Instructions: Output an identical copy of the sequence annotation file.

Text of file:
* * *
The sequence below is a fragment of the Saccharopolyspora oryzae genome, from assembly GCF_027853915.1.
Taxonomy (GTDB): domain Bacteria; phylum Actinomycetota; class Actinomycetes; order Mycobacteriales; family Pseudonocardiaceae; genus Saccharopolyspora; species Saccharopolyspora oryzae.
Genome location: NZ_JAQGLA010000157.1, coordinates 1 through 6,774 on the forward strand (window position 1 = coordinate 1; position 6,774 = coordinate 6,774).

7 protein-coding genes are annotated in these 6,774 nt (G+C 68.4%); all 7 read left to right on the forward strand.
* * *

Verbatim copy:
The sequence below is a fragment of the Saccharopolyspora oryzae genome, from assembly GCF_027853915.1.
Taxonomy (GTDB): domain Bacteria; phylum Actinomycetota; class Actinomycetes; order Mycobacteriales; family Pseudonocardiaceae; genus Saccharopolyspora; species Saccharopolyspora oryzae.
Genome location: NZ_JAQGLA010000157.1, coordinates 1 through 6,774 on the forward strand (window position 1 = coordinate 1; position 6,774 = coordinate 6,774).

7 protein-coding genes are annotated in these 6,774 nt (G+C 68.4%); all 7 read left to right on the forward strand.